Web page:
The Transition to Home Living in Middle America

Author(s): John Clark

Year: 2015


In Middle America the transition from the Archaic to Early Formative period (ca. 2000-1400 BC) was marked by the first use of pottery and the construction of durable dwelling clustered in small hamlets or villages. These markers of year-round dwelling in one place represent a major transition in Early Formative times to neolithic lifeways and presumably lifeworlds. I review the evidence of the earliest houses known from highland and lowland regions of Middle America, with an emphasis on the Pacific coastal lowlands of Chiapas, Mexico. The evidence of Late Archaic dwellings is extremely sparse for all of Middle America, so the full nature of the transition in domestic architecture and structures cannot be reconstructed. One is left mostly to conjecture based on the earliest structures built in the Early Formative period. I review the evidence of early domestic structures known for proto-Mesoamerica here and speculate on how the transition from living in caves or ephemeral shelters to durable houses may have been experienced. At a minimum, the transition must have involved a shift from living in sheltered areas to dwelling in one’s own home.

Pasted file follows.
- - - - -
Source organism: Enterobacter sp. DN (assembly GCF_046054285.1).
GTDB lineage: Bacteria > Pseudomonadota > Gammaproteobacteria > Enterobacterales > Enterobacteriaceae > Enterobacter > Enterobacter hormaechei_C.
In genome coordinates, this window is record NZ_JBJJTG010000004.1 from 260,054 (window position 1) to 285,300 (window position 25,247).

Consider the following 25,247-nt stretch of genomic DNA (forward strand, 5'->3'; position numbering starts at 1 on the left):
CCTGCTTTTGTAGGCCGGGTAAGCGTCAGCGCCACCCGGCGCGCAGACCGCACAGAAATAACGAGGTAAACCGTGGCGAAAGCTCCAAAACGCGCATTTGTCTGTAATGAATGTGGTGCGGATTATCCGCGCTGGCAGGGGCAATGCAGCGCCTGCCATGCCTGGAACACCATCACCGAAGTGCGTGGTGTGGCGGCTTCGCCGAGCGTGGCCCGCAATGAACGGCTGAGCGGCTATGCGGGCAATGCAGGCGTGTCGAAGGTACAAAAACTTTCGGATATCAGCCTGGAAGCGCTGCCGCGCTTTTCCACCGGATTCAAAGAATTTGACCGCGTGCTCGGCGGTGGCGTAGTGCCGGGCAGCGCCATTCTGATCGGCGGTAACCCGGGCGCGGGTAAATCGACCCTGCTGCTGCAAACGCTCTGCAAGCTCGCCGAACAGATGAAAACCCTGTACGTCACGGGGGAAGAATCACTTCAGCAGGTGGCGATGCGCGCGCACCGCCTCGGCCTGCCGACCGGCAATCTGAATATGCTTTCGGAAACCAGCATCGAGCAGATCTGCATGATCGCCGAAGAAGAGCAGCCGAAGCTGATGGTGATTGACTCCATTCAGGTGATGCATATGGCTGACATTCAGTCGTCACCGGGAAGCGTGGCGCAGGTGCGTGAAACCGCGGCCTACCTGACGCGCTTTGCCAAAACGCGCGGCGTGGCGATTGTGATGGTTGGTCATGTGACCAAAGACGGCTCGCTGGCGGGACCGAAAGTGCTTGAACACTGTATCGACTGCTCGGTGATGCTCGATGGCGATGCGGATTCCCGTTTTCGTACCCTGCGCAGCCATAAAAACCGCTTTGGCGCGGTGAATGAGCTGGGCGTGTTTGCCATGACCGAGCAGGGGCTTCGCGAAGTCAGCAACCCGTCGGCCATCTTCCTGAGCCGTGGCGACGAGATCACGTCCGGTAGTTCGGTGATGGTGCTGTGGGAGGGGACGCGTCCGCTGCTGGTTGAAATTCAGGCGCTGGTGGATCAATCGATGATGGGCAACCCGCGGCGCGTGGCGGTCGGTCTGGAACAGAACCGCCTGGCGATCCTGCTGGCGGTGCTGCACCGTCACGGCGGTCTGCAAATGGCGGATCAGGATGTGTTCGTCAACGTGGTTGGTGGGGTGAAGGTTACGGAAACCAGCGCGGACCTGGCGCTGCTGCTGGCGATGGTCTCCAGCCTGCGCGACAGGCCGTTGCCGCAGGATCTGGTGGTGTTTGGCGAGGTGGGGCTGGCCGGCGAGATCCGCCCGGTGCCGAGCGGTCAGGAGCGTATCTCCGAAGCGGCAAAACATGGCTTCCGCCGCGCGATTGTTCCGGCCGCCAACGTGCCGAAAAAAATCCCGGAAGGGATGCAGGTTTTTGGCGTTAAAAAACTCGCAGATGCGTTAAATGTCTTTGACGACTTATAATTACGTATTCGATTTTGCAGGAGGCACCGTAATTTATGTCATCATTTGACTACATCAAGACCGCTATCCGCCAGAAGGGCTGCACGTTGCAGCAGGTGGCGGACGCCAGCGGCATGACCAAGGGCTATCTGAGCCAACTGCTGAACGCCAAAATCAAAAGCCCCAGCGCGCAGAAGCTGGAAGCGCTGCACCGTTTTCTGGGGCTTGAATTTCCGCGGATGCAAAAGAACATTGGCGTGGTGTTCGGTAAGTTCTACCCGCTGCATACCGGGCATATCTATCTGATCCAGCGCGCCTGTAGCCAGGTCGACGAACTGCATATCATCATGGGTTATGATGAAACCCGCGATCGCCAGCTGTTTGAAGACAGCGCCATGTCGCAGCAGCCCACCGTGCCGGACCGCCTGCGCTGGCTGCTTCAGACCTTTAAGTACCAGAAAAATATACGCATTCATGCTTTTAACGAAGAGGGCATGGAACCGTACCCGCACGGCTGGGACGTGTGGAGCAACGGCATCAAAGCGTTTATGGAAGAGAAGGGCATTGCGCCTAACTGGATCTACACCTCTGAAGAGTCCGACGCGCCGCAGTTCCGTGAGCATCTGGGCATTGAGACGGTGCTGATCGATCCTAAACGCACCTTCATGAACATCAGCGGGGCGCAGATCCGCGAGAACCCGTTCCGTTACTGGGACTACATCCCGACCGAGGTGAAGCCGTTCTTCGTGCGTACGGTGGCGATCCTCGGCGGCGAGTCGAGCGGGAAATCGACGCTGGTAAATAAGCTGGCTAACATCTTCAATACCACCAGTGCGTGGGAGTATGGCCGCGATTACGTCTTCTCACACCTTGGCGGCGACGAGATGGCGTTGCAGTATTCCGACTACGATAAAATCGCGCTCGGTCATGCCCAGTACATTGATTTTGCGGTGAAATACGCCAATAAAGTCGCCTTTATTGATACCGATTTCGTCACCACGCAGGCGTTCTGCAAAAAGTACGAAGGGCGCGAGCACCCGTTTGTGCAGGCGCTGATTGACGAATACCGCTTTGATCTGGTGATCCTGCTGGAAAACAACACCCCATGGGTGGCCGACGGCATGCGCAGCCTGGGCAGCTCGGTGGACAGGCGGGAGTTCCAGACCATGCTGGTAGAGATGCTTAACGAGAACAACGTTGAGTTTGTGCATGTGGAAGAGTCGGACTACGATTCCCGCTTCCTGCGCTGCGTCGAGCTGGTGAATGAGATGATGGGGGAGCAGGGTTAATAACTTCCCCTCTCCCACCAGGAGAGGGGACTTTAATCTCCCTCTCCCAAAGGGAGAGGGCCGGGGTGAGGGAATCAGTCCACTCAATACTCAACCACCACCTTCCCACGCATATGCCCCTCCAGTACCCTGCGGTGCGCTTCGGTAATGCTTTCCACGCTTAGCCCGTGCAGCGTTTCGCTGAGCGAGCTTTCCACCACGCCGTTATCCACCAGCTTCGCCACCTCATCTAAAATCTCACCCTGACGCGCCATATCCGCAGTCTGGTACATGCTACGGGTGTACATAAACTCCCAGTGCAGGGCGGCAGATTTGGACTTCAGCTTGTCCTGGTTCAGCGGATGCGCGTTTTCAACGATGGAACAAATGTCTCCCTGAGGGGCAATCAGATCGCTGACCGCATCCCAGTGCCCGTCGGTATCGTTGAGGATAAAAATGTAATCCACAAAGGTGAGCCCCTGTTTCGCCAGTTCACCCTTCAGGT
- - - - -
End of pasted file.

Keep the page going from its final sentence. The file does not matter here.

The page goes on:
SAA 2015 abstracts made available in tDAR courtesy of the Society for American Archaeology and Center for Digital Antiquity Collaborative Program to improve digital data in archaeology. If you are the author of this presentation you may upload your paper, poster, presentation, or associated data (up to 3 files/30MB) for free. Please visit for instructions and more information.

Cite this Record

The Transition to Home Living in Middle America. John Clark. Presented at The 80th Annual Meeting of the Society for American Archaeology, San Francisco, California. 2015 ( tDAR id: 395489)


Geographic Keywords

Spatial Coverage

min long: -107.271; min lat: 12.383 ; max long: -86.353; max lat: 23.08 ;